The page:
First off, I don't separate the point and flat for the initial cook. You can if you choose, but I just trim things up, give everything a good layer of rub, and on the smoker they go. Once both the point and flat are probe tender and wonderful to eat as is, then the two get split apart with the flat getting sliced for serving, while the point gets cubed up into roughly one inch square pieces. After cubing, the pieces go into a foil pan and are then covered and tossed with BBQ sauce. I prefer Stubbs Sweet Heat for burnt ends, but that's just me. You should go with what you like. Now it's time for a second trip to the smoker. since the point is already cooked and tender, and what you are really doing in this step is caramelizing the sauce. I run a higher temp than I did for the initial cook. I usually run brisket at 250F, and the burnt ends go closer to 300F. You can also use this step to add a little smoke to the sauce by using a few small pieces of the wood of your choice. I usually don't bother, but that doesn't make me right. How long this step takes is going to depend a lot on what sauce you use. The higher the sugar content the faster it is going hit that gooey finger sticking stage that I like in my burnt ends. For me it is usually 45 minuets to an hour for thing to get where I like them. One thing that is sure to happen is that the cubes are going to render out a fair bit of fat during this second phase of cooking. How I handle this is once they are cooked sticky how I like them is, the meat gets scooped out with a slotted spoon, the fat, juice, and sauce left in the bottom if the pan go into a fat separator. Once things have settled out, the sauce/juice gets poured back over the burnt ends, and the fat goes out to the fire pit.

      The question of "is it worth it?" is completely up to you. I think it is, but again, that's just me.

      Comment


      • BBQPaddy
        BBQPaddy commented
        Editing a comment
        Thanks for the input. I will definitely be using some of your ideas on my next burnt ends cook.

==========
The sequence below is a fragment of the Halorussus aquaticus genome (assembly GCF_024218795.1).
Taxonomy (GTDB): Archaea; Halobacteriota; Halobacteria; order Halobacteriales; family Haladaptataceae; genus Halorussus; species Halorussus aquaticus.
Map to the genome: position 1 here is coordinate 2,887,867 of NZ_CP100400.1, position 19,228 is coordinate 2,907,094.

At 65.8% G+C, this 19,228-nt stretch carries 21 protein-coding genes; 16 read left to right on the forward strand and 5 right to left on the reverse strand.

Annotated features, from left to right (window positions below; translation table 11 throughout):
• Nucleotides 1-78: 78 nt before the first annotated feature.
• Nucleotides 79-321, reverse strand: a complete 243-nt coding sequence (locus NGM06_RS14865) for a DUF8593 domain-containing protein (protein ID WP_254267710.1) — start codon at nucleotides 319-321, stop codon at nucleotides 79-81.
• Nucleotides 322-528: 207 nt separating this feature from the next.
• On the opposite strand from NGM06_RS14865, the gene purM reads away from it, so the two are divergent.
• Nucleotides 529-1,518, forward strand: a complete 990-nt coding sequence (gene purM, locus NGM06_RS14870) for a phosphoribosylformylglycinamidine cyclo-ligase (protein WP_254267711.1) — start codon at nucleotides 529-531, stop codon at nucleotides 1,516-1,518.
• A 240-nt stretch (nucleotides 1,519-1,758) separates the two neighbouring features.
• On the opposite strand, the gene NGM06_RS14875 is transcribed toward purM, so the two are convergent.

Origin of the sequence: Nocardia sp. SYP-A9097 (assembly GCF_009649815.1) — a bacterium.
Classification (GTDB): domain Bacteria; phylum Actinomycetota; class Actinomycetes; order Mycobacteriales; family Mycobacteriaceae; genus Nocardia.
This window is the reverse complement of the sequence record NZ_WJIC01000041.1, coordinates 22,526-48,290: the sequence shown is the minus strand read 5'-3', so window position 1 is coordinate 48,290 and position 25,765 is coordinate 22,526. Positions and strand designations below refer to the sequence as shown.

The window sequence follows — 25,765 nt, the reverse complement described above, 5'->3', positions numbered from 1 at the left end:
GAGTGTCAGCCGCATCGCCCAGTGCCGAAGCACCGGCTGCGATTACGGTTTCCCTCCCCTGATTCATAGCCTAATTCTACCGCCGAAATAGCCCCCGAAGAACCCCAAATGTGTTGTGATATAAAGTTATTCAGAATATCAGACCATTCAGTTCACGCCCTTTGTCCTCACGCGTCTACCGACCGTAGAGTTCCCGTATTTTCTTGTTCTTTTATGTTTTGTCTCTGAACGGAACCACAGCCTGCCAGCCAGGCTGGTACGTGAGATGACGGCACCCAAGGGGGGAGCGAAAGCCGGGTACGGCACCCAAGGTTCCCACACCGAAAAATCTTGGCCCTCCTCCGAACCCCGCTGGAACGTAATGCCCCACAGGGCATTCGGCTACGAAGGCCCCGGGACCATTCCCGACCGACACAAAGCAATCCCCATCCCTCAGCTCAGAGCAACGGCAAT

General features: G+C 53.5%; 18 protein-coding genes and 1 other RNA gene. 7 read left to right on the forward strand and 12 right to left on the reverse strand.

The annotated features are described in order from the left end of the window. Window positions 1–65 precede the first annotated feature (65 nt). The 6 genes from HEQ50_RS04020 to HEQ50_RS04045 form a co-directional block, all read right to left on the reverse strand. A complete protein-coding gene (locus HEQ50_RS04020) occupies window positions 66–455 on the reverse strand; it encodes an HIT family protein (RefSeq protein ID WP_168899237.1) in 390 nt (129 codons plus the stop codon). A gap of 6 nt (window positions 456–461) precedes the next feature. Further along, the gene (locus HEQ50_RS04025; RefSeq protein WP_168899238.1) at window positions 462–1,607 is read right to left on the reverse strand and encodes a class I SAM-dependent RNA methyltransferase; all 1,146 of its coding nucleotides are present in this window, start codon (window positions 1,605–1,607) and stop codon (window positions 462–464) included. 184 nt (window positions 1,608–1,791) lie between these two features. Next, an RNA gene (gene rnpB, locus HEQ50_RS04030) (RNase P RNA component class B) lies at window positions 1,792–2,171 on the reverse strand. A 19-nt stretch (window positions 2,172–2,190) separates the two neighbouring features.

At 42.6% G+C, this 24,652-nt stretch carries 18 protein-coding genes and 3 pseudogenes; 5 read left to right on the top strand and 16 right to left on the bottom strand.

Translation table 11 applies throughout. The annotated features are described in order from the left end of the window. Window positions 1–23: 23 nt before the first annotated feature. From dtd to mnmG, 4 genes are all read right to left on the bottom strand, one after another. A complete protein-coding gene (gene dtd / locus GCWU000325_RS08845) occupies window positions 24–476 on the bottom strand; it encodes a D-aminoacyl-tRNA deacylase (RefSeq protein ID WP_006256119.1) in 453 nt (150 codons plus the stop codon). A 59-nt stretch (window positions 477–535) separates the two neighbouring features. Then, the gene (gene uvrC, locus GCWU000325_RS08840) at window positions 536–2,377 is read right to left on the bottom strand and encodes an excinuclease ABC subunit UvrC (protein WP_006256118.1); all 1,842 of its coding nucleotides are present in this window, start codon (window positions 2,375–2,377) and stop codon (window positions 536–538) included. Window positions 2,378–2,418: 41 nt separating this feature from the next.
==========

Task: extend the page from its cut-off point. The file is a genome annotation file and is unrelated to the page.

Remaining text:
• fzxdoc
      Founding Member
      • Jul 2014
      • 5402
      • My toys:
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      #7
      Here's Meathead 's method, excerpted from his Texas Brisket article over on the free side:
      Here's my technique, strictly illegal in BBQ competitions, but very welcome in my family. In a frying pan, render about 1/4 pound of the beef fat that you trimmed from the brisket. Or cheat and use bacon fat or duck fat. You can do this over hot coals. Cut the brisket point into 1/2" to 3/4" cubes. Set aside any pieces that are too fatty or just eat them. Put the cubes in the pan and gently fry the cubes until they are crunchy on the outside, turning them a few times. Drain the fat and add about 1/4 cup of your favorite BBQ sauce and 1/4 cup of the drippings from the foil used for the Texas Crutch. Put the pan back on the cooker in a hot spot and close the lid. Stir every 5 minutes or so. Let the cubes absorb most of the liquid and start to sizzle, but don't let them burn. When they're done, keep them warm in the faux cambro with the flat.


      This method works great for me.


      Kathryn

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      2021 Meat-Up In Memphis Canceled - Rescheduled for March 2022

      We've unfortunately had to cancel the 2021 Meat-Up in Memphis. We are rescheduling for March 18-20, 2022. More details and re-booking info coming soon! For now click here for more info.
      See more